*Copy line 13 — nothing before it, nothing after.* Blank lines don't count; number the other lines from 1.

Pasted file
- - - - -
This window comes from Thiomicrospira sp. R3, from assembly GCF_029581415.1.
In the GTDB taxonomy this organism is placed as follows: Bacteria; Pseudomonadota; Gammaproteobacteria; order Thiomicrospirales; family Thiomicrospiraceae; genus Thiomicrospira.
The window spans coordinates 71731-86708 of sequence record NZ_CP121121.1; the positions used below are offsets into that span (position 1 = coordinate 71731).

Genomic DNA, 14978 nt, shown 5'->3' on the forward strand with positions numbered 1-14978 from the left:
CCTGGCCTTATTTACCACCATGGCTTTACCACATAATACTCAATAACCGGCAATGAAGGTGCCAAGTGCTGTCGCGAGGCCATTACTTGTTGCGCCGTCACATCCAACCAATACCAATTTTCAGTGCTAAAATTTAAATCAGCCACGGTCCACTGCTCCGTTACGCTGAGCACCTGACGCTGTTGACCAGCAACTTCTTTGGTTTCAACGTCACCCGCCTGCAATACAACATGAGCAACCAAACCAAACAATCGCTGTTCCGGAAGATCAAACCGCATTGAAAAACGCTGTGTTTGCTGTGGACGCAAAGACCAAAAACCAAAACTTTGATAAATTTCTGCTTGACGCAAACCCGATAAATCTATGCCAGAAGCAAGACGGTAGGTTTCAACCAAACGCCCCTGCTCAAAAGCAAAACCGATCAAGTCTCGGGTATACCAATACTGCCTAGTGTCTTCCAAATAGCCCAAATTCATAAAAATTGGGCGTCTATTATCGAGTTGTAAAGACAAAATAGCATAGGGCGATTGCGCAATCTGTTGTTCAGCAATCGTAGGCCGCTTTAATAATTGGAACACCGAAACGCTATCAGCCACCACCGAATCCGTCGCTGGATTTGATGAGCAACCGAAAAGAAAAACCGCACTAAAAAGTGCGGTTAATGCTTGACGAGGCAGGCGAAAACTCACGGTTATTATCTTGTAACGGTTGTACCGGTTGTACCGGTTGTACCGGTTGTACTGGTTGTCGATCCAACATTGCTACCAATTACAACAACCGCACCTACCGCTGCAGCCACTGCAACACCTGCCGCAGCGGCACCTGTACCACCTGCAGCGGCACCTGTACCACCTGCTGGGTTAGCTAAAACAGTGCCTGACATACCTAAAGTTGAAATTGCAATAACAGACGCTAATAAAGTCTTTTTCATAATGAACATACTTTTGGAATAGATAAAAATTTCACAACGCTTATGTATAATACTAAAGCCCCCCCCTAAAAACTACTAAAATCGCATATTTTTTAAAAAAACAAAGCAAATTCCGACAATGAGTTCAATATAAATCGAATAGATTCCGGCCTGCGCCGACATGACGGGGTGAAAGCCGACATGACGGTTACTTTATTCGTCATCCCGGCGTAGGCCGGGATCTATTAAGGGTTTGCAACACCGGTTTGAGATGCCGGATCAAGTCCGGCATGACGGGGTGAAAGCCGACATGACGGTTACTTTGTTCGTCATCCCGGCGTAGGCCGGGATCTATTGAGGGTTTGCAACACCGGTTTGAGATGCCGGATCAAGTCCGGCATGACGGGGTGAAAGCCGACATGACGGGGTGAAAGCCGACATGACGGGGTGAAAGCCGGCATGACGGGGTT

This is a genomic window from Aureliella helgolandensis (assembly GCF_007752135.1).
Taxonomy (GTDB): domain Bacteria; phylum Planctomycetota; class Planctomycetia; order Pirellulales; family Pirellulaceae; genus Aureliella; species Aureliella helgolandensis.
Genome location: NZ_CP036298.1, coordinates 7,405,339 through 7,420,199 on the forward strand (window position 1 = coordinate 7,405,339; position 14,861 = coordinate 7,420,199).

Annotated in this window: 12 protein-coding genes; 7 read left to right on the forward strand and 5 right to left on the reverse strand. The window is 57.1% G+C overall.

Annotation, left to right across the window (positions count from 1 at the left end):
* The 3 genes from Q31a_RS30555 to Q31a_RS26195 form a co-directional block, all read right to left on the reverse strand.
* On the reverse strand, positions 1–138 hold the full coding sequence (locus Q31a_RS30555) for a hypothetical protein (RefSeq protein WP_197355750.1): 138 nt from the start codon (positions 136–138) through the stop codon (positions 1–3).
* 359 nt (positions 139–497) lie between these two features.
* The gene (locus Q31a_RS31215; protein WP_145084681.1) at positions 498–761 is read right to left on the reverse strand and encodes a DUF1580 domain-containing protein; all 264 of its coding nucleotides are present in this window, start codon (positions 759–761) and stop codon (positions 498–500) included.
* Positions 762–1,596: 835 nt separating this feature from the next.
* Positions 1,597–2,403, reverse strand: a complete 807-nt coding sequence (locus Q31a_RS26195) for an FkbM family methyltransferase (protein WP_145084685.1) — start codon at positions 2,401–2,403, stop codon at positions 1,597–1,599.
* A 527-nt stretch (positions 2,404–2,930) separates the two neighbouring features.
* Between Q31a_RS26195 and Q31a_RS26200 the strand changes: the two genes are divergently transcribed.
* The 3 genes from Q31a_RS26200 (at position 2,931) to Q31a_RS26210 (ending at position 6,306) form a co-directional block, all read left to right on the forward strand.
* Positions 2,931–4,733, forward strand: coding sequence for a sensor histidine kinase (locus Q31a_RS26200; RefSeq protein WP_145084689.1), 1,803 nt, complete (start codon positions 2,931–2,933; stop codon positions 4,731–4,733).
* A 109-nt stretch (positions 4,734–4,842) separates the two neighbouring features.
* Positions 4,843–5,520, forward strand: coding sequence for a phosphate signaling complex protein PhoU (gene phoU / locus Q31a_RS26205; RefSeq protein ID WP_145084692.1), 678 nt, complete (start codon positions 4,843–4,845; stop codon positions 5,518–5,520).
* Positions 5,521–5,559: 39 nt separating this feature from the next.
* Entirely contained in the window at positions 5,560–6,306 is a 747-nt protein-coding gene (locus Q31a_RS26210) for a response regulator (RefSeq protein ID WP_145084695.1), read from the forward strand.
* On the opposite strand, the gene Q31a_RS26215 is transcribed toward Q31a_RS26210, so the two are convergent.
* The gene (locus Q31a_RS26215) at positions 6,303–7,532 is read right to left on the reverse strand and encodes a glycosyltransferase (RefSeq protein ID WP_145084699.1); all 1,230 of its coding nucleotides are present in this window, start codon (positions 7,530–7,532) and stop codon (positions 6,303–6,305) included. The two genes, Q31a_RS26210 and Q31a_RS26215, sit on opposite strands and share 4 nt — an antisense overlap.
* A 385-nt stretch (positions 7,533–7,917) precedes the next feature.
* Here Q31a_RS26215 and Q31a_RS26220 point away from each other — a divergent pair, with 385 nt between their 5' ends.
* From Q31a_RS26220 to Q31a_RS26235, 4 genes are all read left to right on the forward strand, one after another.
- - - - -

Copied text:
* 359 nt (positions 139–497) lie between these two features.